'Secure' Wi-Fi Standard Has Serious Security Flaws
Researchers from the University of Leuven in Belgium have discovered a series of serious wi-fi security flaws that essentially eliminate wi-fi privacy.
These series of wi-fi vulnerabilities collectively dubbed as “Krack”, short for key reinstallation attacks, can access data that was previously presumed to be safely encrypted. Krack attackers can steal wi-fi passwords, chat messages, emails, photos and other sensitive information. It’s also possible, depending on device use and the network configuration, for Krack attackers to inject malicious software like ransomware into websites.
The University of Leuven researchers, in their paper entitled “Key Reinstallation Attacks: Forcing Nonce Reuse in WPA2” (PDF) said that “every Wi-Fi device is vulnerable” to Krack attacks.
"The weaknesses are in the Wi-Fi standard itself, and not in individual products or implementations,” lead researcher Mathy Vanhoef said.
Wi-Fi Alliance, a non-profit organization that promotes wi-fi technology and certifies wi-fi products, said, “Recently published research identified vulnerabilities in some Wi-Fi devices where those devices reinstall network encryption keys under certain conditions, disabling replay protection and significantly reducing the security of encryption.”
For its part, the International Consortium for Advancement of Cybersecurity on the Internet (ICASI), in a statement said, “Depending on the specific device configuration, successful exploitation of these vulnerabilities could allow unauthenticated attackers to perform packet replay, decrypt wireless packets, and to potentially forge or inject packets into a wireless network.”
ICASI members include Amazon, Cisco Systems, IBM, Intel Corporation, Juniper Networks, Microsoft Corporation and Oracle Corporation.
How Krack Works
For Krack to work, the attacker must be within the range of a victim. As proof-of-concept, lead researcher Vanhoef executed Krack attacks against wi-fi devices. Vanhoef was able to show that Krack not just steals login credentials – including email addresses and passwords – but all data that the victim transmits or sends was decrypted.
It’s also doable for Krack attackers, depending on the network setup and the device being used, to decrypt, not just data sent over wi-fi but also data sent towards the victim, for instance, the content of a website.
“Although websites or apps may use HTTPS as an additional layer of protection, we warn that this extra protection can (still) be bypassed in a worrying number of situations,” Vanhoef said. “For example, HTTPS was previously bypassed in non-browser software, in Apple's iOS and OS X, in Android apps, in Android apps again, in banking apps, and even in VPN apps.”
Krack is able to decrypt not just data sent over wi-fi but also data sent towards the victim by exploiting the vulnerabilities in the 4-way handshake of the Wi-Fi Protected Access 2 (WPA2) protocol.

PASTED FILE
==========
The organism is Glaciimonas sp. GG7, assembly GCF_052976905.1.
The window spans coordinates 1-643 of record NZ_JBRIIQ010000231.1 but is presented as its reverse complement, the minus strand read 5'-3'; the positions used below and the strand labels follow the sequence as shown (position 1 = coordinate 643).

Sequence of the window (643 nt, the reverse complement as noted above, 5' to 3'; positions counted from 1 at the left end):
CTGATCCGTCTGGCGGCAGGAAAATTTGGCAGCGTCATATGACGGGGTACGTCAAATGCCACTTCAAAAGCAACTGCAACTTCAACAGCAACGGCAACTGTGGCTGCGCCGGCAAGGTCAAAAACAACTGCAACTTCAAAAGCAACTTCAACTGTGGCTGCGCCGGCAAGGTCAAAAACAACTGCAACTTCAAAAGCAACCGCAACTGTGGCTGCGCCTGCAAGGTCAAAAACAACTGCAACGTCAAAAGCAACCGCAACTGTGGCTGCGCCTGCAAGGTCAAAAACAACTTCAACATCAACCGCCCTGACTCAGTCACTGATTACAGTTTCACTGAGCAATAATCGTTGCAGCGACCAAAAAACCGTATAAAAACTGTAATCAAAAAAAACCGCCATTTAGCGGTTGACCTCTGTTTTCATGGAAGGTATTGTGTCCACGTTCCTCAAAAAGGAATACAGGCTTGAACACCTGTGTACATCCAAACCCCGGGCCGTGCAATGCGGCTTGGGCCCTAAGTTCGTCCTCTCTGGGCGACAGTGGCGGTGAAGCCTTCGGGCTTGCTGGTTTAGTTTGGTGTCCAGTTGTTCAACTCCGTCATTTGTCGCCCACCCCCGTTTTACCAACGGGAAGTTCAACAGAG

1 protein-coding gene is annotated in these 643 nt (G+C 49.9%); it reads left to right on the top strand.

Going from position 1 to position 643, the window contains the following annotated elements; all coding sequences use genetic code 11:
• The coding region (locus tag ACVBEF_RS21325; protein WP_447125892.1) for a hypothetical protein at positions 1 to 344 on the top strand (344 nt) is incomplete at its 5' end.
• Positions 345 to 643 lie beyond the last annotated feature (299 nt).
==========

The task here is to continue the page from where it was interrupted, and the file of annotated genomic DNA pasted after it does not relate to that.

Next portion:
The 4-way handshake is a 14-year-old technology that supposedly ensures wi-fi privacy by installing a fresh and unique encryption key that’ll be used to encrypt all subsequent traffic every time a device joins a protected wi-fi network.
Instead of installing a fresh and unique encryption key, Krack tricks the device into reinstalling an already-in-use encryption key. This is done by manipulating and replaying handshake messages. The researchers also found that Krack similarly exploits other wi-fi handshakes, including PeerKey handshake, the group key handshake and the Fast BSS Transition (FT) handshake.
As mentioned, Krack is a series of wi-fi vulnerabilities. This means that not just one wi-fi vulnerability is exploited by Krack. The Common Vulnerabilities and Exposures (CVE) – a dictionary of common names for publicly known cyber security vulnerabilities – list the following specific vulnerabilities related to Krack:
According to Wi-Fi Alliance, there’s no evidence that Krack has been exploited maliciously in the wild.
How to Prevent Krack Attacks
To prevent Krack attacks, make sure to update your wi-fi device as soon as patch or security update becomes available. A security update ensures that an encryption key is only installed once, preventing Krack attacks.
Password change of your wi-fi network won’t stop Krack attacks. The only remedy is to apply the patch or security update of your wi-fi device as soon as it becomes available. It’s also important to update your router’s firmware. While it’s important to patch or apply the latest security updates of your wi-fi and router, it also pays to change the wi-fi password as a precaution.
According to Vanhoef, they notified wi-fi manufacturers about the Krack issue on July 14, 2017. They also notified the Computer Emergency Response Team Coordination Center (CERT/CC) – the world’s first computer emergency response team for internet security incidents. CERT/CC, in turn, issued a broad notification to wi-fi manufacturers on August 28, 2017 about this issue.
“We have released a security update to address this issue,” Microsoft spokesperson told The Verge. “Customers who apply the update, or have automatic updates enabled, will be protected. We continue to encourage customers to turn on automatic updates to help ensure they are protected.”
Windows updates released last October 10, according to Microsoft, addressed this issue. The company said it “withheld disclosure until other vendors could develop and release updates”.
“Wi-Fi Alliance now requires testing for this vulnerability within our global certification lab network and has provided a vulnerability detection tool for use by any Wi-Fi Alliance member,” the alliance said. “Wi-Fi Alliance is also broadly communicating details on this vulnerability and remedies to device vendors and encouraging them to work with their solution providers to rapidly integrate any necessary patches.”
Steve E. Driz